Watch: FOX 46 Goes Back to School Special


(FOX 46 CHARLOTTE) – A summer of decisions, leading to weeks of debate. Each school district setting their own guidelines when it comes to face masks. Now the question: How long will kids have to wear them?

In our special, FOX 46 Goes Back to School, we are going to show kids and parents, everything they need to know as the new school year starts over the next couple of weeks.

And one of the biggest things parents need to know is if masks are required in your child’s classroom. Right now, at least ten districts said masks are optional.

Charlotte-Mecklenburg Schools and Anson County said once your child steps foot on campus, they have to be wearing a face mask.

SCHOOLS & MASKS: List of decisions on wearing masks for each local NC school district

Right now, children 12 and up are able to get the vaccine, and up until last week were able to do so without their parents permission.

The State Senate passed a bill requiring parental or guardian consent to get their shots. The bill makes it so a minor would have to get permission for the vaccine, currently under an emergency approval. This does not apply to vaccines with full FDA-approval.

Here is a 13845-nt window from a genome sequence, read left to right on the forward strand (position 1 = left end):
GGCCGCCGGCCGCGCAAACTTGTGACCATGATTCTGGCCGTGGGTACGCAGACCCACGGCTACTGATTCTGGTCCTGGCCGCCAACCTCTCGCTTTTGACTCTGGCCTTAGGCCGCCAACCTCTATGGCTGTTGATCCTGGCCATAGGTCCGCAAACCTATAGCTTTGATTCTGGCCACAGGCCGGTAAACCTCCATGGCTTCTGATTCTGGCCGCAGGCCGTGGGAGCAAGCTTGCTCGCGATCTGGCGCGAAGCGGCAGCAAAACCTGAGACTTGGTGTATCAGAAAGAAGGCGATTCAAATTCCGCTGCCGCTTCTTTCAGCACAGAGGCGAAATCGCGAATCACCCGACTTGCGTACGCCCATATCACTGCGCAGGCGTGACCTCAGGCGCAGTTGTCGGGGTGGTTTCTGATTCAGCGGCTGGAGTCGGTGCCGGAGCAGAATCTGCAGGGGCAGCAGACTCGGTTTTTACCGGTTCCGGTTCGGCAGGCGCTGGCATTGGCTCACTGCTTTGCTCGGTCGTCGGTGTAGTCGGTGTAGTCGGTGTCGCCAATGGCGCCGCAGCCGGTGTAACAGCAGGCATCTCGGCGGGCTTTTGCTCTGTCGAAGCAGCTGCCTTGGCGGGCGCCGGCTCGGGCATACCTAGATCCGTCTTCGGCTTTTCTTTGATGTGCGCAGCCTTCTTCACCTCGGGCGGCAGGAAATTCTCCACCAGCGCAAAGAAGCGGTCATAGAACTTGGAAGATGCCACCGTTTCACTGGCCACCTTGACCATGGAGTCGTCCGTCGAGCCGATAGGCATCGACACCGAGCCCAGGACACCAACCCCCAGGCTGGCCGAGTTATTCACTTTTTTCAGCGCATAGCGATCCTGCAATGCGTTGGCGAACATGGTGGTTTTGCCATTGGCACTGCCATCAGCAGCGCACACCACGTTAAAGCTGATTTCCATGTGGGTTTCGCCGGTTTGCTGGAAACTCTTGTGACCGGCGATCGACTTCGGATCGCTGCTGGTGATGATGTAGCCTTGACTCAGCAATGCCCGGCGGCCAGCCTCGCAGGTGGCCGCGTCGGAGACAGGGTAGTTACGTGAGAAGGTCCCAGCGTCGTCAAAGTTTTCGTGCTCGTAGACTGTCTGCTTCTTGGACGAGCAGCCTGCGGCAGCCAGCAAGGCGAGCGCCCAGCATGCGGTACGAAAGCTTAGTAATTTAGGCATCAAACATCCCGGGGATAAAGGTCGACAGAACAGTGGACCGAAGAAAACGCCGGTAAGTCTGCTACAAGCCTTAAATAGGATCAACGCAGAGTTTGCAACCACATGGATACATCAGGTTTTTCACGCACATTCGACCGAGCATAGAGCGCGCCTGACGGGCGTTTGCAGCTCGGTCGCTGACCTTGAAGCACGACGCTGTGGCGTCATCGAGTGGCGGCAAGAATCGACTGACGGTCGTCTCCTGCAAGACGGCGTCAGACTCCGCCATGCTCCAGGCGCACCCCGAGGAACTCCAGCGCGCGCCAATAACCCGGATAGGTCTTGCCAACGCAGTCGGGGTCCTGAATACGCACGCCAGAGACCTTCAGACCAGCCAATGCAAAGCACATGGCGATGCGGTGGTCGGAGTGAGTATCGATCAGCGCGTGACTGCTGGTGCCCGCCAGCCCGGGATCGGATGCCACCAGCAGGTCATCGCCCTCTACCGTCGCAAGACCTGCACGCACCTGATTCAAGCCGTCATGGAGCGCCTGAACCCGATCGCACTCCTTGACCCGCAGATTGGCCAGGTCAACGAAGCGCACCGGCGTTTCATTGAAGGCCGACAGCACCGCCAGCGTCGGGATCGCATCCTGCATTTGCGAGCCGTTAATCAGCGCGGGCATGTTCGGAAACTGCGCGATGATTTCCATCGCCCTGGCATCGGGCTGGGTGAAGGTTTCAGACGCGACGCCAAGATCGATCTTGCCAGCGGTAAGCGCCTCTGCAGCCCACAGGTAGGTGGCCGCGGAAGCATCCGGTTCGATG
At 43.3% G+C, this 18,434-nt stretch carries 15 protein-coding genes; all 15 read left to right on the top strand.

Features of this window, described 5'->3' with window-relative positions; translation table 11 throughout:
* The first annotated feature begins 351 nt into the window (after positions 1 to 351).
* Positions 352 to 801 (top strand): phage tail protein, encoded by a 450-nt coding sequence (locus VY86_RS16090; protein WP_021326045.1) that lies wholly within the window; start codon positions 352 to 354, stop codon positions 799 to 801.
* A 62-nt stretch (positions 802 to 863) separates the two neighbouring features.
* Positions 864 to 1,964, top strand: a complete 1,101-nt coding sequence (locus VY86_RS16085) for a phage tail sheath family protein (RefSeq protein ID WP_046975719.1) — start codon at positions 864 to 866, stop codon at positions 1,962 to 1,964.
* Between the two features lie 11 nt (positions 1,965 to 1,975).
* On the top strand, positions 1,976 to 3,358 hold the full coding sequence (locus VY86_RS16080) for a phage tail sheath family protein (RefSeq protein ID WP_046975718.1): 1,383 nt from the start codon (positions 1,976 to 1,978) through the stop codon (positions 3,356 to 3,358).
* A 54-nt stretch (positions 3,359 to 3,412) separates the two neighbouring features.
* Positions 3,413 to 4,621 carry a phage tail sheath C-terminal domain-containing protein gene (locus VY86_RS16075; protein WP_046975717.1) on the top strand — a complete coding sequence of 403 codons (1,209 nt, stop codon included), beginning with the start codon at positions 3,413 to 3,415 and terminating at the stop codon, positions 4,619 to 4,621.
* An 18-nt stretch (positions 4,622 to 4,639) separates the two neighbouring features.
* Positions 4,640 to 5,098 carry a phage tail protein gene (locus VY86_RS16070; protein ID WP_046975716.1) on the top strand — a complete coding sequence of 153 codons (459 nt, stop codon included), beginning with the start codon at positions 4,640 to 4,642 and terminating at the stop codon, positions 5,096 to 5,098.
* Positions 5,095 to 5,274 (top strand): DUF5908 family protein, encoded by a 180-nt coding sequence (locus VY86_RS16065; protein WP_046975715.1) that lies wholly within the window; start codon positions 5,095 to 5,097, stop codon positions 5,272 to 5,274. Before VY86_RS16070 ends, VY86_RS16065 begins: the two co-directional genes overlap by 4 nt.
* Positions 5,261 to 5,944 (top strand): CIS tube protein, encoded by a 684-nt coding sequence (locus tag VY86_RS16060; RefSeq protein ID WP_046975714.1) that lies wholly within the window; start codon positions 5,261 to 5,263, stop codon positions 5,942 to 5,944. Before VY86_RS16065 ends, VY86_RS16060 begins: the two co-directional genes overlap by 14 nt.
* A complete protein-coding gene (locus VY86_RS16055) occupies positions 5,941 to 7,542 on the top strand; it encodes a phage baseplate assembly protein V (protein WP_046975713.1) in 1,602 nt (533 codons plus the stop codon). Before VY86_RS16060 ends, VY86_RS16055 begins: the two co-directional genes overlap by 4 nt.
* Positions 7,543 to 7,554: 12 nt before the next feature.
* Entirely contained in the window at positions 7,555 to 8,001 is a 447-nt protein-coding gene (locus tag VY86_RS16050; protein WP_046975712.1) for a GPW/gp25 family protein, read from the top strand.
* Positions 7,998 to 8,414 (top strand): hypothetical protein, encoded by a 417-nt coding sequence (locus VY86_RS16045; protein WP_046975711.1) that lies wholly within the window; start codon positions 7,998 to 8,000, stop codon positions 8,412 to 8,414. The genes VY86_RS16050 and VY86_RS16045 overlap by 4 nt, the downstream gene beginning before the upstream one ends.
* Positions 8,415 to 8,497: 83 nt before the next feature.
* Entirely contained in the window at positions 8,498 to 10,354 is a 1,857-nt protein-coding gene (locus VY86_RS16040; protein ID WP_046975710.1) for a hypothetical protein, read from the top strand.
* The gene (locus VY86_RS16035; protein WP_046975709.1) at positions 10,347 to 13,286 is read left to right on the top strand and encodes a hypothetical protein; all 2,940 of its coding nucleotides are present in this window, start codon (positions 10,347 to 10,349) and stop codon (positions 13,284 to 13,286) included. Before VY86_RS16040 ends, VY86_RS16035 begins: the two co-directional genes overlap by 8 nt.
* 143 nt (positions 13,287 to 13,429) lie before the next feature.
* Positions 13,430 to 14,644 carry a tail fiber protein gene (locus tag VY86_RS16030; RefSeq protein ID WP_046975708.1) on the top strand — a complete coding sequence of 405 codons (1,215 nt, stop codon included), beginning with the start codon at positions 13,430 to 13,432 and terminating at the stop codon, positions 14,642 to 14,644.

When will COVID vaccines get full FDA approval?

And if it’s anyone who went through changes over the past year, it’s been students and the revolving door of class changes.

Because of the constant school changes and requirements, teachers believe summer learning loss will be at a record-high this year.

Is your child ready to start school?

Organizers of vastly expanded summer learning opportunities were investing heavily in efforts to make them accessible to the most vulnerable students.

While there have been success stories, the programs have faced many of the same challenges that educators have been up against since the pandemic hit: Attendance has been inconsistent, some families have lost interest, and COVID-19 still has many reluctant to let students learn in-person.

Educators also have had to address persistent barriers to access for summer programs for families that juggle work and child care and have limited access to transportation.

“We’re starting from a really unequal playing field,” said Halley Potter, a senior fellow at The Century Foundation who studies educational inequity. “There’s a lot that school districts have to do, and community organizations that are running these programs as well, in order to help pick that up.”

Summer funding helped school districts address disparities

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